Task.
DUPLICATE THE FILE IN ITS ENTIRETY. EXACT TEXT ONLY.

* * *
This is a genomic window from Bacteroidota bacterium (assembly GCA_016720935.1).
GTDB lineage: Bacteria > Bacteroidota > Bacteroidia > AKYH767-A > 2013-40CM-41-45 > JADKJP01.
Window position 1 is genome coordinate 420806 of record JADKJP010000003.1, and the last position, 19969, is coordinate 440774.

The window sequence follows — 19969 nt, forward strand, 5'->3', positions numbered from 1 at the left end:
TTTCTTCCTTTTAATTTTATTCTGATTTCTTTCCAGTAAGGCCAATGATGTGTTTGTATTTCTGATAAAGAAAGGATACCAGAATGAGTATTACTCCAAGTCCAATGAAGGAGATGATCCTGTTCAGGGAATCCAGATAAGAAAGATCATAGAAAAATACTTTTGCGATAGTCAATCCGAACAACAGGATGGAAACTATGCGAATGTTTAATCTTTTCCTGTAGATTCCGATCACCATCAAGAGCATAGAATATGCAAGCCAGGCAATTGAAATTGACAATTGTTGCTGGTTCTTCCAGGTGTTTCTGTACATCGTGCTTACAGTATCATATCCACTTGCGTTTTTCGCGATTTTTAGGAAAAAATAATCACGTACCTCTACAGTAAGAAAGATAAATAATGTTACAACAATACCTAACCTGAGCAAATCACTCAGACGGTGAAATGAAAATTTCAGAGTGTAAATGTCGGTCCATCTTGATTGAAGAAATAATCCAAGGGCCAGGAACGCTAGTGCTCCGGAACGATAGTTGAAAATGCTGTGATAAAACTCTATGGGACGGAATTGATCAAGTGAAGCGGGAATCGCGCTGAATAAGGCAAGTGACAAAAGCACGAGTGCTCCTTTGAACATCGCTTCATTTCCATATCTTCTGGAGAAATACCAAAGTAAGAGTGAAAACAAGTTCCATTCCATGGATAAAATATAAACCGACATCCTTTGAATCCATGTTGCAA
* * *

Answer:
This is a genomic window from Bacteroidota bacterium (assembly GCA_016720935.1).
GTDB lineage: Bacteria > Bacteroidota > Bacteroidia > AKYH767-A > 2013-40CM-41-45 > JADKJP01.
Window position 1 is genome coordinate 420806 of record JADKJP010000003.1, and the last position, 19969, is coordinate 440774.

The window sequence follows — 19969 nt, forward strand, 5'->3', positions numbered from 1 at the left end:
TTTCTTCCTTTTAATTTTATTCTGATTTCTTTCCAGTAAGGCCAATGATGTGTTTGTATTTCTGATAAAGAAAGGATACCAGAATGAGTATTACTCCAAGTCCAATGAAGGAGATGATCCTGTTCAGGGAATCCAGATAAGAAAGATCATAGAAAAATACTTTTGCGATAGTCAATCCGAACAACAGGATGGAAACTATGCGAATGTTTAATCTTTTCCTGTAGATTCCGATCACCATCAAGAGCATAGAATATGCAAGCCAGGCAATTGAAATTGACAATTGTTGCTGGTTCTTCCAGGTGTTTCTGTACATCGTGCTTACAGTATCATATCCACTTGCGTTTTTCGCGATTTTTAGGAAAAAATAATCACGTACCTCTACAGTAAGAAAGATAAATAATGTTACAACAATACCTAACCTGAGCAAATCACTCAGACGGTGAAATGAAAATTTCAGAGTGTAAATGTCGGTCCATCTTGATTGAAGAAATAATCCAAGGGCCAGGAACGCTAGTGCTCCGGAACGATAGTTGAAAATGCTGTGATAAAACTCTATGGGACGGAATTGATCAAGTGAAGCGGGAATCGCGCTGAATAAGGCAAGTGACAAAAGCACGAGTGCTCCTTTGAACATCGCTTCATTTCCATATCTTCTGGAGAAATACCAAAGTAAGAGTGAAAACAAGTTCCATTCCATGGATAAAATATAAACCGACATCCTTTGAATCCATGTTGCAA